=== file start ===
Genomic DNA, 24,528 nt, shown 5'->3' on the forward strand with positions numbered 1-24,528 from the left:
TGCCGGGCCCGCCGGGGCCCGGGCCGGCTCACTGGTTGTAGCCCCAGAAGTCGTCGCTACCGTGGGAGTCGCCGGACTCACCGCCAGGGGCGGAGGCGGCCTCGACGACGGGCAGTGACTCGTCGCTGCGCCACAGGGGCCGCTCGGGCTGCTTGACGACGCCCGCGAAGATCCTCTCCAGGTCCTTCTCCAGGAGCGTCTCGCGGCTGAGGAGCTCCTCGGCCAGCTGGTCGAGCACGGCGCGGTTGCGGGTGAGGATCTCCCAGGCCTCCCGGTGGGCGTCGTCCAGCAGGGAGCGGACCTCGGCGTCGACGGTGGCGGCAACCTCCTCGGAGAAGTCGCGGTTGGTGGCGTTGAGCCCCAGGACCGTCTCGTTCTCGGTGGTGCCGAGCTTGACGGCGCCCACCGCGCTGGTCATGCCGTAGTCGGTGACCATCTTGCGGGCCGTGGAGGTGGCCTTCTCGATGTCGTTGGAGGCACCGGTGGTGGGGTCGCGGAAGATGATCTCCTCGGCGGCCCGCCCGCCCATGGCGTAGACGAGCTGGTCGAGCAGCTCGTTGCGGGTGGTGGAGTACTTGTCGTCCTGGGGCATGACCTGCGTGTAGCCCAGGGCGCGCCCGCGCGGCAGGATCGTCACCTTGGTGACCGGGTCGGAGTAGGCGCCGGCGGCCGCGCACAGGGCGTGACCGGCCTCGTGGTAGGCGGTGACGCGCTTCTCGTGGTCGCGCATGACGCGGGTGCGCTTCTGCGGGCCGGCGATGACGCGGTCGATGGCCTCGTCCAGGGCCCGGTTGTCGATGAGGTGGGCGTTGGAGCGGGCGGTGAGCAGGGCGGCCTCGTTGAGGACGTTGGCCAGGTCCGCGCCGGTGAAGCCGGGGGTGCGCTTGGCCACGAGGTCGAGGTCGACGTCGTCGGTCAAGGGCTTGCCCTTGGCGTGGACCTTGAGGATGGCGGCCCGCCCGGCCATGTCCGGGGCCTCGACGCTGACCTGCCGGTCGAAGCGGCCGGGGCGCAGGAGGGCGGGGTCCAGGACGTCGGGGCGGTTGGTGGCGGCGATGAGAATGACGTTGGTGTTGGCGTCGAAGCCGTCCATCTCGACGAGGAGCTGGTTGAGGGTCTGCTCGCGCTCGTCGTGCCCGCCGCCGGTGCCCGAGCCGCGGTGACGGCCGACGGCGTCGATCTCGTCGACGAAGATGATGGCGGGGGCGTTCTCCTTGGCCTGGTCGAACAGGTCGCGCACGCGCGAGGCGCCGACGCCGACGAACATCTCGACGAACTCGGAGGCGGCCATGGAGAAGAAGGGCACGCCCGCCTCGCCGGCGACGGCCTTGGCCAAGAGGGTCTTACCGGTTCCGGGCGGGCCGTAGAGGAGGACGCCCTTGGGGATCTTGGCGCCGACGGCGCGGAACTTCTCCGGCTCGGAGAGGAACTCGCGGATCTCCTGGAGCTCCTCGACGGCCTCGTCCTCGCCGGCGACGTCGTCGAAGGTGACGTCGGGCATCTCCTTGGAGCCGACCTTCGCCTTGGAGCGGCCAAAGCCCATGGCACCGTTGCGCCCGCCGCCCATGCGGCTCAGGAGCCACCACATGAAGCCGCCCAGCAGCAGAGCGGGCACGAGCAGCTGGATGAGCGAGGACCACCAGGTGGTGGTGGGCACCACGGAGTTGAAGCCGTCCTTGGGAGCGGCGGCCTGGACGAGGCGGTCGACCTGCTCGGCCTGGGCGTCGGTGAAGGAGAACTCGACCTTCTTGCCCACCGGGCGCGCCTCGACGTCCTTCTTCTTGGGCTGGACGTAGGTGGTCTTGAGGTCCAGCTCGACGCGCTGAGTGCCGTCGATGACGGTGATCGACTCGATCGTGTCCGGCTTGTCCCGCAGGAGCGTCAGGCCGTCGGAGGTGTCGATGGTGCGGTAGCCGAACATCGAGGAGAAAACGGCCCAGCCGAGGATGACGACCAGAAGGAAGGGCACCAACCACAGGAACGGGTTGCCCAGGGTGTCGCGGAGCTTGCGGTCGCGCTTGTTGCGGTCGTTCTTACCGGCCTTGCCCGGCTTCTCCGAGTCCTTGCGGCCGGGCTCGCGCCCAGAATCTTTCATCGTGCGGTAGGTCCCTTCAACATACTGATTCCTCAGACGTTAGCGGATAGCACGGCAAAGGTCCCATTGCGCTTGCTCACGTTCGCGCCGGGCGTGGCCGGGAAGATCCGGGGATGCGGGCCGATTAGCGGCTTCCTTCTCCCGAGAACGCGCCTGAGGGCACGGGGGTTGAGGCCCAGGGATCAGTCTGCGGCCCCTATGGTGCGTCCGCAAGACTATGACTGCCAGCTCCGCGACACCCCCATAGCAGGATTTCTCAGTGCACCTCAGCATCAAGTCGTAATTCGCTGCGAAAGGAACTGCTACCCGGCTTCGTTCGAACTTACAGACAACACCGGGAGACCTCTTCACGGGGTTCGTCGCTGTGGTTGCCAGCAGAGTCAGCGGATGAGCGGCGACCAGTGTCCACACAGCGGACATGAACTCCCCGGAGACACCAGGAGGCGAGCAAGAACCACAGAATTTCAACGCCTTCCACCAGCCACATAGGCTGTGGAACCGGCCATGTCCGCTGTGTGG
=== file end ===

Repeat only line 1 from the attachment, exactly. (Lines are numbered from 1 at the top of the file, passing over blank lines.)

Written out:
Genomic DNA, 24,528 nt, shown 5'->3' on the forward strand with positions numbered 1-24,528 from the left: